While Southern Company has a group of 40 credit banks, the problems plaguing the banking industry are not "a big issue for us." The bank facilities just back up the capital market programs, where the firm draws most of its credit. "We're watching our deposits and paying attention to the consolidation that's going on, and we're reacting prudently, but the bank problems haven't caused any major disruption for us."

In some ways, Southern Company is benefiting from lucky timing. "Fortunately, we were taking our own strategic steps to a more conservative focus on fundamentals at the same time that the markets were turning risk-averse," Bowers says. "We were reassessing our basic financial strategy, including dividends. So we were somewhat in synch with the markets and didn't have to put the brakes on any aggressive moves."

Like many companies, Southern Company is delaying some capital expenditures, but only modestly because it has many fixed costs. After railroads, utilities are the most capital-intensive industry in the country, Bowers points out. But Southern Company is limited in how much it can cut back or delay capital outlays since the majority of its capital budget goes to environmental compliance and replacement generation. "We have capacity contracts expiring that we have to replace," he says. "For transmission and distribution, we have maintenance cap ex and growth cap ex, and that growth cap ex is the one place we have room to adjust to new economic realities, which we are doing."

The supply chain is getting more attention than usual, although Southern Company relies mostly on long-standing relationships with solid suppliers. "We constantly address the risk of a supplier not being able to perform," Bowers says. "This is nothing new for us, but we're asking more questions than usual now."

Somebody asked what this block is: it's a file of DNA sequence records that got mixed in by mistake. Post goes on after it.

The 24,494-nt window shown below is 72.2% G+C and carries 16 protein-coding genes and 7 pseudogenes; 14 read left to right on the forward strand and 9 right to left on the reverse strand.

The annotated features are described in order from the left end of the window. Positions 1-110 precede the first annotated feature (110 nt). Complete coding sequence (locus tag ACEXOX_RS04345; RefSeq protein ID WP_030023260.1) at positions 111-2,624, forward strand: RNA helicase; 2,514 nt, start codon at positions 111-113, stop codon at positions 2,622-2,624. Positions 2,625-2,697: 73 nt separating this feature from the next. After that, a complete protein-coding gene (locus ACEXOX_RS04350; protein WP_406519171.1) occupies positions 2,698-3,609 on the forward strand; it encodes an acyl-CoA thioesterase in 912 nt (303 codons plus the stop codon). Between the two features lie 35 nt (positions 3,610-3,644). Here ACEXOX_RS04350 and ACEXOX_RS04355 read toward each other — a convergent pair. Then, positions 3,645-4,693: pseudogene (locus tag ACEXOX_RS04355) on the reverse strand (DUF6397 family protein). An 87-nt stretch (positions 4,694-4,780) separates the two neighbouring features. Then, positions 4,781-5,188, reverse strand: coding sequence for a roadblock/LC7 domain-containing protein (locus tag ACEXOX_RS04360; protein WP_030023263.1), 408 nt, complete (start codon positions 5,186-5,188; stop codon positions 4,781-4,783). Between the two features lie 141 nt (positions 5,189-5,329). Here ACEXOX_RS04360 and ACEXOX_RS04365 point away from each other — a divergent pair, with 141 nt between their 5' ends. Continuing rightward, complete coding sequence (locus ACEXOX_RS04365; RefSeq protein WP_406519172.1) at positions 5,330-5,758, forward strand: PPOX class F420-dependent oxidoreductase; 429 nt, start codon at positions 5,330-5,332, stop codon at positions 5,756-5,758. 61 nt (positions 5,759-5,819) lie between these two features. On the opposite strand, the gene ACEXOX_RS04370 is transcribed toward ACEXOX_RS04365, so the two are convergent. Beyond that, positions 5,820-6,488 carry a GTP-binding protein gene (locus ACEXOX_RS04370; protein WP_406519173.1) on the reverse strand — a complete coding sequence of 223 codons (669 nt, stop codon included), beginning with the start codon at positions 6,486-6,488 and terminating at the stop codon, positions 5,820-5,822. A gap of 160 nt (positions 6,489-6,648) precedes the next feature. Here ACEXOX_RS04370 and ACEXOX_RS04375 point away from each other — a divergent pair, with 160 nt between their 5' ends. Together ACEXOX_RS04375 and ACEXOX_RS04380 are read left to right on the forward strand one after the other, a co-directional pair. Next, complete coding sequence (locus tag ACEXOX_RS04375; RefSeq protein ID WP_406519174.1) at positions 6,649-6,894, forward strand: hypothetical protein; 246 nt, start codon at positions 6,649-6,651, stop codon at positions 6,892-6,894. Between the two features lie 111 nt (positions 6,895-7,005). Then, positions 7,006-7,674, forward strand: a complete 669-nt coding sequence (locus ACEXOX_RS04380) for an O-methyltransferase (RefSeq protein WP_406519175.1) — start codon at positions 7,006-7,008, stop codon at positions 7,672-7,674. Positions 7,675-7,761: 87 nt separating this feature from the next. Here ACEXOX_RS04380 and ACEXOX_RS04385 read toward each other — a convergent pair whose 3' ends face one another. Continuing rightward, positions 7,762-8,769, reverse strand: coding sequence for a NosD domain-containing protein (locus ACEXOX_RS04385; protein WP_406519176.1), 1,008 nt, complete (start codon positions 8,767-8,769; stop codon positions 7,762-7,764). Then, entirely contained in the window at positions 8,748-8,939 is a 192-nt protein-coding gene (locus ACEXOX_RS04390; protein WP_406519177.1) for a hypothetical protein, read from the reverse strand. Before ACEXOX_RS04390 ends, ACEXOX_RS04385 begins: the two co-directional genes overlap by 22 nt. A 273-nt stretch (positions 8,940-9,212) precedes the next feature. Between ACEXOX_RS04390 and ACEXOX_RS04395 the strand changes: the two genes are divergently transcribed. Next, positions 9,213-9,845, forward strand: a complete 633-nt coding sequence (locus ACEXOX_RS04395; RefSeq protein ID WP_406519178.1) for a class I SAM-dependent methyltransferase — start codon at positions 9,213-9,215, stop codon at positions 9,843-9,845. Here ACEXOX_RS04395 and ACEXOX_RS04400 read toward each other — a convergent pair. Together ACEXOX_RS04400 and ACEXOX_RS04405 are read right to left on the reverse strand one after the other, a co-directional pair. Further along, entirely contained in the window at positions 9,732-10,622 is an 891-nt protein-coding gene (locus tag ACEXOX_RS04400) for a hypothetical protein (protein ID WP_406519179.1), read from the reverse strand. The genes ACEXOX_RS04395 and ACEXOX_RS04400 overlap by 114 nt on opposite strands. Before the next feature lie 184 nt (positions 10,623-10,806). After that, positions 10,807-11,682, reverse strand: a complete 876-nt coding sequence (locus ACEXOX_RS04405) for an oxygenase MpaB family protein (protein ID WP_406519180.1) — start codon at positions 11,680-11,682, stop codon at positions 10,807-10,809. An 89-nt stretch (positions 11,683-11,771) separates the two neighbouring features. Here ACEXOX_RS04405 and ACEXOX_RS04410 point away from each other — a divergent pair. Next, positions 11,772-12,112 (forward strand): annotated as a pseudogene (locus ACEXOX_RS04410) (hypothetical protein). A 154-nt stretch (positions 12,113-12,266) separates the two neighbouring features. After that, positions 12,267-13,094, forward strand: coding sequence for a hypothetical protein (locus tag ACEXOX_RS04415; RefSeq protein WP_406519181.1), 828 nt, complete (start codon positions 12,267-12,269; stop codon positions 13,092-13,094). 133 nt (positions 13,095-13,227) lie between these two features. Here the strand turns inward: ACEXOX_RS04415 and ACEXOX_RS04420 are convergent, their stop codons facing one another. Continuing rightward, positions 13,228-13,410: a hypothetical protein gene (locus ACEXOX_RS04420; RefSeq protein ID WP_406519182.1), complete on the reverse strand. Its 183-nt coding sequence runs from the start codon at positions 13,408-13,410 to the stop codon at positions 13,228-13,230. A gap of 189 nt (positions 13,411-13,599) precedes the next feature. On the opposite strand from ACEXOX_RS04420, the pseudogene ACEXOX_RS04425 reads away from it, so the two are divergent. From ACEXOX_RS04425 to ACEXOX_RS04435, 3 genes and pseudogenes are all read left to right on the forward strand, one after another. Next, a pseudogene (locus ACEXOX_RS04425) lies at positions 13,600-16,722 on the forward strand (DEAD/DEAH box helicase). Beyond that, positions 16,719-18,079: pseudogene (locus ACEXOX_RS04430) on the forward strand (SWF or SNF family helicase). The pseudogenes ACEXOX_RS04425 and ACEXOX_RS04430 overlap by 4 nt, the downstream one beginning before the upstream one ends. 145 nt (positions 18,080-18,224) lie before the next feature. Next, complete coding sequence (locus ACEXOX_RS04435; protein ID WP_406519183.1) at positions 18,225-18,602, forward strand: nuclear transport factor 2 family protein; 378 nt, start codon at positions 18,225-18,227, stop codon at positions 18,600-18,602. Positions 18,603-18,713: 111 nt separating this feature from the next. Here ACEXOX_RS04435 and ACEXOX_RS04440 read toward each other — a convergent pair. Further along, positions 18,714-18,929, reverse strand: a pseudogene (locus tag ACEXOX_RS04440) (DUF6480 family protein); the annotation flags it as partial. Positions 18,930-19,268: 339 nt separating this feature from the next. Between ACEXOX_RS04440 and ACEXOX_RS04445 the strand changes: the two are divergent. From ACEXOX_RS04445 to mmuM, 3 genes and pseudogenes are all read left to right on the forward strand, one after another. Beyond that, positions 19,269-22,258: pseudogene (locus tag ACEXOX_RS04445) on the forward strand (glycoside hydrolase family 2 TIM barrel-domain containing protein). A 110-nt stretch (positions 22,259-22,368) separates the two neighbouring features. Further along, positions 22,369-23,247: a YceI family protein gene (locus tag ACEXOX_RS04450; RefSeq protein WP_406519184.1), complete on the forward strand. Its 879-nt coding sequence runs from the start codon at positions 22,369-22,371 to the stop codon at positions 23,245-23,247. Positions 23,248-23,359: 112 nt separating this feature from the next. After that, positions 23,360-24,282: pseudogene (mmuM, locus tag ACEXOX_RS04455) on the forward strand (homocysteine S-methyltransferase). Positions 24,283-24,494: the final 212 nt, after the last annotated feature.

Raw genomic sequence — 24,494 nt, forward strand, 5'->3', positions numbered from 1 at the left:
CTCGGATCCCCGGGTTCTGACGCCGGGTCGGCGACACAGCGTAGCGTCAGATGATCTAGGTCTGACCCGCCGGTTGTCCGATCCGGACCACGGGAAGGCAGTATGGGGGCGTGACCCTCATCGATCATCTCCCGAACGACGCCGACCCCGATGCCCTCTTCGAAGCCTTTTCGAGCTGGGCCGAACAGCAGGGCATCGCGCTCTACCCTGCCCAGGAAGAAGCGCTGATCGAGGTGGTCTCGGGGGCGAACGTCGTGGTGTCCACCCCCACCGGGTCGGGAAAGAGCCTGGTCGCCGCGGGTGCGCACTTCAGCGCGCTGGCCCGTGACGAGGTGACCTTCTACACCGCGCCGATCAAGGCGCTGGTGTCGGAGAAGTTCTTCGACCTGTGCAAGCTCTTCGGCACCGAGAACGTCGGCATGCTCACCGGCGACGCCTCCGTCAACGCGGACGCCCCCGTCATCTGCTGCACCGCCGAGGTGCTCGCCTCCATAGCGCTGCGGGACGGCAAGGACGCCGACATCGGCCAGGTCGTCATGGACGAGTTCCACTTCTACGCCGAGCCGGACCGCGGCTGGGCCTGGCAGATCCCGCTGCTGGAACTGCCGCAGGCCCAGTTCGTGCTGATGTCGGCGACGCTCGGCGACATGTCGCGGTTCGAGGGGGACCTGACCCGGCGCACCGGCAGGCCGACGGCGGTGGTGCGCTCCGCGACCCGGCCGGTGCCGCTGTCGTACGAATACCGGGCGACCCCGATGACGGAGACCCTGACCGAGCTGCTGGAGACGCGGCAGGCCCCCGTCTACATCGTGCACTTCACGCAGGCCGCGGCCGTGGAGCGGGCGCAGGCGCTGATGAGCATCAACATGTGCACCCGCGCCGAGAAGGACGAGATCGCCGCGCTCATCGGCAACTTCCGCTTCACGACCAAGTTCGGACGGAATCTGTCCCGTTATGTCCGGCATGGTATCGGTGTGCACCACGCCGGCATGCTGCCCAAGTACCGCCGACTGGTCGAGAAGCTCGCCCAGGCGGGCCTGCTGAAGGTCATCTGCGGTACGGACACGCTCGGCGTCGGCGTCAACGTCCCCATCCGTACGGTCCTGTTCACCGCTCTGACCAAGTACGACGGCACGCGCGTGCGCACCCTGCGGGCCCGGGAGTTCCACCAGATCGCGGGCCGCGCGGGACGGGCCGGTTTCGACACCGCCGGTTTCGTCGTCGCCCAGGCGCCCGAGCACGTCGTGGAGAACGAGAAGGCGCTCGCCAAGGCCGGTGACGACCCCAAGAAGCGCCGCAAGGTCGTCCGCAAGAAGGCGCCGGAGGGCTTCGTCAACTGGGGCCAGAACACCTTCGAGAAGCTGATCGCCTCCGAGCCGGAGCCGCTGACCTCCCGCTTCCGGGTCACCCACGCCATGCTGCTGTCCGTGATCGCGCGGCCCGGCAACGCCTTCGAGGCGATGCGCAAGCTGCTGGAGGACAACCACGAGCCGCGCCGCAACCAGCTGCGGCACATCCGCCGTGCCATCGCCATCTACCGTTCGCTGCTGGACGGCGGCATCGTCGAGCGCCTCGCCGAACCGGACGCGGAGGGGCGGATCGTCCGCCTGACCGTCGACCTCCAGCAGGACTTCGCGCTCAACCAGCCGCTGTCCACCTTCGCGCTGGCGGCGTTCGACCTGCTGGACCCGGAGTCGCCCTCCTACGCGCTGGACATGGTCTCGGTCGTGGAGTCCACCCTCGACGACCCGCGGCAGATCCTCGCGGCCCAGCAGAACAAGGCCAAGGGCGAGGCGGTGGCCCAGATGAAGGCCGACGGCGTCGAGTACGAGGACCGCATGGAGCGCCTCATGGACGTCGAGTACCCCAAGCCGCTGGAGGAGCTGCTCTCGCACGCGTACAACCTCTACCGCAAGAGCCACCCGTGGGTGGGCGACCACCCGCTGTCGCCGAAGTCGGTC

Bowers also keeps a close eye on Washington. "We're preparing to take an active role in the coming dialog," he says. Besides all the environmental initiatives that obviously could affect power companies, the stimulus package, tax depreciation schedules and even foreign policy could have major consequences for Southern Company. Even the auto bailout is important. "We have a large auto sector," he notes.

Energy demand and environmental standards are critical. With its Southeastern franchise, Southern Company is not ideally located to generate wind or even solar power, but it has filed plans to build a nuclear facility in Augusta, is proposing using biomass to produce electricity in Georgia and is exploring ways to convert coal to gas. "We don't think there's a silver bullet," Bowers says. "We're taking a portfolio approach."

Bowers downplays the stress that caused The Wall Street Journal in December to identify CFOs as holding "the least secure job in corporate America." "We have a cadre of talented folks to carry the load," Bowers says. "Without them, it would be impossible." And while he admits to putting in long hours these days, he says he has always worked long hours. "There's always more work to do than time to do it," he says. "What has changed are the things we work on, like paying more attention to liquidity."

Bowers savors a sense of satisfaction for how Southern Company has fared over the past six months. "We've performed extremely well compared to other companies when you look at our profitability metrics, our stock price, our P/E ratio. We got our story out into the marketplace, and investors still have confidence in our management and like to buy our bonds. So we're proud but we're also wary and attentive. For now, we're weathering this hurricane and the lights are still on."